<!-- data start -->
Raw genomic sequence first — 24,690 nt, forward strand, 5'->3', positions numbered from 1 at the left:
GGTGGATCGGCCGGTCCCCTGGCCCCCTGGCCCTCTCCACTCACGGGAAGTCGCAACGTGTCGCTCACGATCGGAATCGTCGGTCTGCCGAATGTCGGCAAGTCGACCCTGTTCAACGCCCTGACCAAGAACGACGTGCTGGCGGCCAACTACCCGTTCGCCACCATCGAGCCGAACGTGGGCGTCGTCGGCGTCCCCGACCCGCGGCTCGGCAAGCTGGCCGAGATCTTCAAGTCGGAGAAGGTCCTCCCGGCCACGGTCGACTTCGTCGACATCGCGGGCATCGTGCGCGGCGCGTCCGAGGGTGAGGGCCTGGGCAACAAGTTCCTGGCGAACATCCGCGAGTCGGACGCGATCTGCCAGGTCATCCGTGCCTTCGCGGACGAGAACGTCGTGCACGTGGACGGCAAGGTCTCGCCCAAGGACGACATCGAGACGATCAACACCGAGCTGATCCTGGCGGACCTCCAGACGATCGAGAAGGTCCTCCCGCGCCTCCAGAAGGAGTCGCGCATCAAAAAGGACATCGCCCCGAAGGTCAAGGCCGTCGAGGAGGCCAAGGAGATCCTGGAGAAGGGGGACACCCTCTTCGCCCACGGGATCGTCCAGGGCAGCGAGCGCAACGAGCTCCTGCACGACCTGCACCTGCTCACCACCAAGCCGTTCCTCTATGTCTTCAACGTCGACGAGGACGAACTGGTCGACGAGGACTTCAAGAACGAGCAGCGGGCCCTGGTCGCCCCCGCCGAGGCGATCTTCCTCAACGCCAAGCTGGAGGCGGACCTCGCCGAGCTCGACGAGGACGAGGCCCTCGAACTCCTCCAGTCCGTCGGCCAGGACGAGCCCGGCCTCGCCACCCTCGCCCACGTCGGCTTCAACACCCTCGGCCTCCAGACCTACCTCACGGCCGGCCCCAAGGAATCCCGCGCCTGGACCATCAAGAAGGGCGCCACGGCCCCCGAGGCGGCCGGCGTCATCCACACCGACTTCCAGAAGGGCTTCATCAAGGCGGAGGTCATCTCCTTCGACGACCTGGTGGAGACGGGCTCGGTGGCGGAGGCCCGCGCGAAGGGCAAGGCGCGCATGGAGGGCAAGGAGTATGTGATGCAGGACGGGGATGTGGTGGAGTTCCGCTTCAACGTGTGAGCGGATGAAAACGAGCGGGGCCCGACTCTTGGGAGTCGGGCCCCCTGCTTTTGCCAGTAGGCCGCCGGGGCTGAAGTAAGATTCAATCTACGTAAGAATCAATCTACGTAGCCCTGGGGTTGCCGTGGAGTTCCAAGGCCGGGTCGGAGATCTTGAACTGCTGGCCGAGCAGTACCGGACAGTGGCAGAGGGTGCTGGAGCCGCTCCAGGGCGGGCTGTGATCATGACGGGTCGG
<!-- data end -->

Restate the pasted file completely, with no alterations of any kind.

Raw genomic sequence first — 24,690 nt, forward strand, 5'->3', positions numbered from 1 at the left:
GGTGGATCGGCCGGTCCCCTGGCCCCCTGGCCCTCTCCACTCACGGGAAGTCGCAACGTGTCGCTCACGATCGGAATCGTCGGTCTGCCGAATGTCGGCAAGTCGACCCTGTTCAACGCCCTGACCAAGAACGACGTGCTGGCGGCCAACTACCCGTTCGCCACCATCGAGCCGAACGTGGGCGTCGTCGGCGTCCCCGACCCGCGGCTCGGCAAGCTGGCCGAGATCTTCAAGTCGGAGAAGGTCCTCCCGGCCACGGTCGACTTCGTCGACATCGCGGGCATCGTGCGCGGCGCGTCCGAGGGTGAGGGCCTGGGCAACAAGTTCCTGGCGAACATCCGCGAGTCGGACGCGATCTGCCAGGTCATCCGTGCCTTCGCGGACGAGAACGTCGTGCACGTGGACGGCAAGGTCTCGCCCAAGGACGACATCGAGACGATCAACACCGAGCTGATCCTGGCGGACCTCCAGACGATCGAGAAGGTCCTCCCGCGCCTCCAGAAGGAGTCGCGCATCAAAAAGGACATCGCCCCGAAGGTCAAGGCCGTCGAGGAGGCCAAGGAGATCCTGGAGAAGGGGGACACCCTCTTCGCCCACGGGATCGTCCAGGGCAGCGAGCGCAACGAGCTCCTGCACGACCTGCACCTGCTCACCACCAAGCCGTTCCTCTATGTCTTCAACGTCGACGAGGACGAACTGGTCGACGAGGACTTCAAGAACGAGCAGCGGGCCCTGGTCGCCCCCGCCGAGGCGATCTTCCTCAACGCCAAGCTGGAGGCGGACCTCGCCGAGCTCGACGAGGACGAGGCCCTCGAACTCCTCCAGTCCGTCGGCCAGGACGAGCCCGGCCTCGCCACCCTCGCCCACGTCGGCTTCAACACCCTCGGCCTCCAGACCTACCTCACGGCCGGCCCCAAGGAATCCCGCGCCTGGACCATCAAGAAGGGCGCCACGGCCCCCGAGGCGGCCGGCGTCATCCACACCGACTTCCAGAAGGGCTTCATCAAGGCGGAGGTCATCTCCTTCGACGACCTGGTGGAGACGGGCTCGGTGGCGGAGGCCCGCGCGAAGGGCAAGGCGCGCATGGAGGGCAAGGAGTATGTGATGCAGGACGGGGATGTGGTGGAGTTCCGCTTCAACGTGTGAGCGGATGAAAACGAGCGGGGCCCGACTCTTGGGAGTCGGGCCCCCTGCTTTTGCCAGTAGGCCGCCGGGGCTGAAGTAAGATTCAATCTACGTAAGAATCAATCTACGTAGCCCTGGGGTTGCCGTGGAGTTCCAAGGCCGGGTCGGAGATCTTGAACTGCTGGCCGAGCAGTACCGGACAGTGGCAGAGGGTGCTGGAGCCGCTCCAGGGCGGGCTGTGATCATGACGGGTCGG